This article was last updated on August 3
Source: Parade magazine and the Tax Policy Center
Simply put: If your annual salary is less than $112,000, you’d pay less in taxes under Obama’s plan; if your salary is higher, McCain would cut your taxes more. Obama is choosing to emphasize tax cuts for the middle class, whereas McCain’s strategy is to keep rates lower at the top as a way to facilitate long-run growth. For example, a person with an income of $1 million could see his taxes increase under Obama by as much as $94,000, whereas under McCain’s plan he could save about $48,000. Pretty standard Democrat and Republican policy. Overall though, under Obama and McCain the effective marginal tax rate will fall from 24.2% to 24.1% and 22.6% person respectively.
After reviewing the table and report, I can see one gap in Obama’s tax cut promises. He says 95% of Americans would pay less taxes as borne out by the above table, but this is not the same as 95% of American households. Key difference if you ask me. The median annual US household income in 2007 was $50,233.00 according to the Census Bureau, whereas the median income per household member was $26,036. Which means that the median household income was almost twice the single income median. Given more than 20% of households earn more than $100,000, not everyone will benefit as much as advertised under an Obama regime and a number of households could be better off under McCain.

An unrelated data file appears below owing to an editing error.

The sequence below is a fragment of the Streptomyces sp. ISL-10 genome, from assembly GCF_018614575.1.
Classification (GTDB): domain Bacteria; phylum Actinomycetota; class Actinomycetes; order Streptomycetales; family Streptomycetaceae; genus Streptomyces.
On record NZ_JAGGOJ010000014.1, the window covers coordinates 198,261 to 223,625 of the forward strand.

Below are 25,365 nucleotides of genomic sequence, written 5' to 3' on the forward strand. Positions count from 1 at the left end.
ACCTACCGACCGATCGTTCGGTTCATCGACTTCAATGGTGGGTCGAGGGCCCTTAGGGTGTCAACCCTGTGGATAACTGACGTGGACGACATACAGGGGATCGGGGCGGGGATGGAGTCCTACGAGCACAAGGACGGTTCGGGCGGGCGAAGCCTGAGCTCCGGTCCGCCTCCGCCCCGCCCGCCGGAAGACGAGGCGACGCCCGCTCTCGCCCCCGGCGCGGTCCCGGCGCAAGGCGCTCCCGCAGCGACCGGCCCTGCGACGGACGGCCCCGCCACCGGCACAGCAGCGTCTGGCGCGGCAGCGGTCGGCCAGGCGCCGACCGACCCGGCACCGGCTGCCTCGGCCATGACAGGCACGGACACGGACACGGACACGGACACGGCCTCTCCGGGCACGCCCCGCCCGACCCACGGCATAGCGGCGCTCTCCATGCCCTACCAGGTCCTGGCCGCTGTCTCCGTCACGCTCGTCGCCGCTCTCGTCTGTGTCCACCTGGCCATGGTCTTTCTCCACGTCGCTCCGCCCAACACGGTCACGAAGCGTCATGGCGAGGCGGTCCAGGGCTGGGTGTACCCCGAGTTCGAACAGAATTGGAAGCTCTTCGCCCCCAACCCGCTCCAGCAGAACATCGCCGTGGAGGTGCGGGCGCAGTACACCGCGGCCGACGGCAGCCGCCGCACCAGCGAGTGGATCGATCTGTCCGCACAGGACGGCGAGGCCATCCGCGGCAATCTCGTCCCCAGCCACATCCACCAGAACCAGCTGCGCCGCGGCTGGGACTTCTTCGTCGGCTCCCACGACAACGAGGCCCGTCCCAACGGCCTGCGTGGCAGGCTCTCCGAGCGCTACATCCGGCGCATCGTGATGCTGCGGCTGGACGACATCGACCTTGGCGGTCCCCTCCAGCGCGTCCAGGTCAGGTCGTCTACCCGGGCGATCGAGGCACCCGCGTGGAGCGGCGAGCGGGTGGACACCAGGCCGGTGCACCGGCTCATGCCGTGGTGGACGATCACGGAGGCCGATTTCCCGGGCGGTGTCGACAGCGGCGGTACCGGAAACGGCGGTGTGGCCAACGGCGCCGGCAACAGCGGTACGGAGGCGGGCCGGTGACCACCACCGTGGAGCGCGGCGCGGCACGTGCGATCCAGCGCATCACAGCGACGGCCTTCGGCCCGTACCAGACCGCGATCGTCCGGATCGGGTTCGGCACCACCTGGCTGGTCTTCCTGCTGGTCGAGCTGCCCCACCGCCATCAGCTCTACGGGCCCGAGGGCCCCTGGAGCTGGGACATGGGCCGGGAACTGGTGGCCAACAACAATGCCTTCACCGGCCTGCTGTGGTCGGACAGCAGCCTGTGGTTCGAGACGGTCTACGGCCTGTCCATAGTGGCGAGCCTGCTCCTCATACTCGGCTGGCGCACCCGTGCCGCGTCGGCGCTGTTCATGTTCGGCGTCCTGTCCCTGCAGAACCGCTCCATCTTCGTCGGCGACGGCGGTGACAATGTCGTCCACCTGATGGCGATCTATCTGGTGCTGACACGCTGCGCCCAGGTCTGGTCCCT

Anyway, I don’t think tax rates will be a major decider of our next president. There are bigger issues on the table, but it is still good to know how your overall bottom line will be affected in the year ahead.
For more on the Obama and McCain financial plan check out this more recent post: Your Financial Future – McCain vs Obama
– Taxes and my Paycheck